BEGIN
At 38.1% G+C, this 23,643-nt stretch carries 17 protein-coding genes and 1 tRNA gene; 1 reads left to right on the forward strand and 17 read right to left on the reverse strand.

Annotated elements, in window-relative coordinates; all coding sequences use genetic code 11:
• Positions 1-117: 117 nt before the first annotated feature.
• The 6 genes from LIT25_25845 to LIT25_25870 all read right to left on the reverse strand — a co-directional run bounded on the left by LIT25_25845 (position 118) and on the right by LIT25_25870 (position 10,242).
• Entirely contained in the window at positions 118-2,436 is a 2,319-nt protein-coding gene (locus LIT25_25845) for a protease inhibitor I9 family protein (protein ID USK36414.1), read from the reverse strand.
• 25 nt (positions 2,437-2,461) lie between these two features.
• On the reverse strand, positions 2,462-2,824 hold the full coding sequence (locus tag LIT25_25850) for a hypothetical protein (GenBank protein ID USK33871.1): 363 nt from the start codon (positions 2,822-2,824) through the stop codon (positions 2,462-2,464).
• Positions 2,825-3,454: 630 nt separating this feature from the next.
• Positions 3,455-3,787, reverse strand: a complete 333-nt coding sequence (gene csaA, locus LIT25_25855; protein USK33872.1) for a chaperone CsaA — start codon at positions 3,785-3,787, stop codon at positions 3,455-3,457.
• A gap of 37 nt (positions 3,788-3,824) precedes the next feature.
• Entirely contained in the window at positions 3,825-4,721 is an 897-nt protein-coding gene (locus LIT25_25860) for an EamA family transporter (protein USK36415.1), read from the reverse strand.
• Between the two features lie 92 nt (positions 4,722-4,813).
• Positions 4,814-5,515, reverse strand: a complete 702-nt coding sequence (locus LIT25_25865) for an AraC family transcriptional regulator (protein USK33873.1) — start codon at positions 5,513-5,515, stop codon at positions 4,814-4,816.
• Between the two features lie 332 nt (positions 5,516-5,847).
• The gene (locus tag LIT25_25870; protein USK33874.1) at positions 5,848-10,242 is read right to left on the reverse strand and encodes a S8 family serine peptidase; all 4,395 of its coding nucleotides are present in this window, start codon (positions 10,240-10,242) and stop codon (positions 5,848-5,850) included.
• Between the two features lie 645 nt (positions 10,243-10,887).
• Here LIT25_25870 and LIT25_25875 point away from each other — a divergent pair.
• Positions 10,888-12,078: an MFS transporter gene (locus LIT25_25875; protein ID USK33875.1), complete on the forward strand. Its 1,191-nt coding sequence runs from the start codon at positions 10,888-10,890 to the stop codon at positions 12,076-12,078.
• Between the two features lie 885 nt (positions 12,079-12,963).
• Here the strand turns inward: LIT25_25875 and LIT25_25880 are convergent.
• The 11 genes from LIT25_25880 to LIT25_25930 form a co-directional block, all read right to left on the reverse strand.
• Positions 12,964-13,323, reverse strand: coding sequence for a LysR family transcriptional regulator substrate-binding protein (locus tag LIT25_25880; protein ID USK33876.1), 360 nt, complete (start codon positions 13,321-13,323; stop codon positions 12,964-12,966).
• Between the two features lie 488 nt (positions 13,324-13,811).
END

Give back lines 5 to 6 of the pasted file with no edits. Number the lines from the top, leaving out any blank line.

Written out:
• Entirely contained in the window at positions 118-2,436 is a 2,319-nt protein-coding gene (locus LIT25_25845) for a protease inhibitor I9 family protein (protein ID USK36414.1), read from the reverse strand.
• 25 nt (positions 2,437-2,461) lie between these two features.